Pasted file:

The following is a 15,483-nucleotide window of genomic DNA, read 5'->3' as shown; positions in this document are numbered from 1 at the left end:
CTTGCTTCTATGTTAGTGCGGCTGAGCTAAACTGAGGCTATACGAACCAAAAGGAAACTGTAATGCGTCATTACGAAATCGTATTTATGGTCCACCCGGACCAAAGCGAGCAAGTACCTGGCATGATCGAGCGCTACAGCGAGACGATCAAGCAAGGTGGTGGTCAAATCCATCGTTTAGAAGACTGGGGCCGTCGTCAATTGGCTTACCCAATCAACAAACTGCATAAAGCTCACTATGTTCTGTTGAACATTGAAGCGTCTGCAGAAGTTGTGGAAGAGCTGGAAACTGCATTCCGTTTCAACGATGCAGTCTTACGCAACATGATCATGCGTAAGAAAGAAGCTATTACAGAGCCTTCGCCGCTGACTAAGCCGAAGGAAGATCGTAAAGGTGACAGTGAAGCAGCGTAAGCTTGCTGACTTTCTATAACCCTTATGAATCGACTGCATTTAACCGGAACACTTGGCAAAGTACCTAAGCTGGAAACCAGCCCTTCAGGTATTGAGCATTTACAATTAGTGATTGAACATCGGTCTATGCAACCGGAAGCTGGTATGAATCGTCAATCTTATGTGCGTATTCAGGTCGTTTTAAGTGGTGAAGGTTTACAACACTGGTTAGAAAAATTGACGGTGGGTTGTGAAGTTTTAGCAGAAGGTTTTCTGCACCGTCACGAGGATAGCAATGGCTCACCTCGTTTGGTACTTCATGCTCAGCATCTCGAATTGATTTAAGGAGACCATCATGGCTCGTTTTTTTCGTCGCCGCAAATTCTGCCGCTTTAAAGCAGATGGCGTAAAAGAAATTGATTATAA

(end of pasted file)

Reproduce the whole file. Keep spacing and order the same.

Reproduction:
The following is a 15,483-nucleotide window of genomic DNA, read 5'->3' as shown; positions in this document are numbered from 1 at the left end:
CTTGCTTCTATGTTAGTGCGGCTGAGCTAAACTGAGGCTATACGAACCAAAAGGAAACTGTAATGCGTCATTACGAAATCGTATTTATGGTCCACCCGGACCAAAGCGAGCAAGTACCTGGCATGATCGAGCGCTACAGCGAGACGATCAAGCAAGGTGGTGGTCAAATCCATCGTTTAGAAGACTGGGGCCGTCGTCAATTGGCTTACCCAATCAACAAACTGCATAAAGCTCACTATGTTCTGTTGAACATTGAAGCGTCTGCAGAAGTTGTGGAAGAGCTGGAAACTGCATTCCGTTTCAACGATGCAGTCTTACGCAACATGATCATGCGTAAGAAAGAAGCTATTACAGAGCCTTCGCCGCTGACTAAGCCGAAGGAAGATCGTAAAGGTGACAGTGAAGCAGCGTAAGCTTGCTGACTTTCTATAACCCTTATGAATCGACTGCATTTAACCGGAACACTTGGCAAAGTACCTAAGCTGGAAACCAGCCCTTCAGGTATTGAGCATTTACAATTAGTGATTGAACATCGGTCTATGCAACCGGAAGCTGGTATGAATCGTCAATCTTATGTGCGTATTCAGGTCGTTTTAAGTGGTGAAGGTTTACAACACTGGTTAGAAAAATTGACGGTGGGTTGTGAAGTTTTAGCAGAAGGTTTTCTGCACCGTCACGAGGATAGCAATGGCTCACCTCGTTTGGTACTTCATGCTCAGCATCTCGAATTGATTTAAGGAGACCATCATGGCTCGTTTTTTTCGTCGCCGCAAATTCTGCCGCTTTAAAGCAGATGGCGTAAAAGAAATTGATTATAA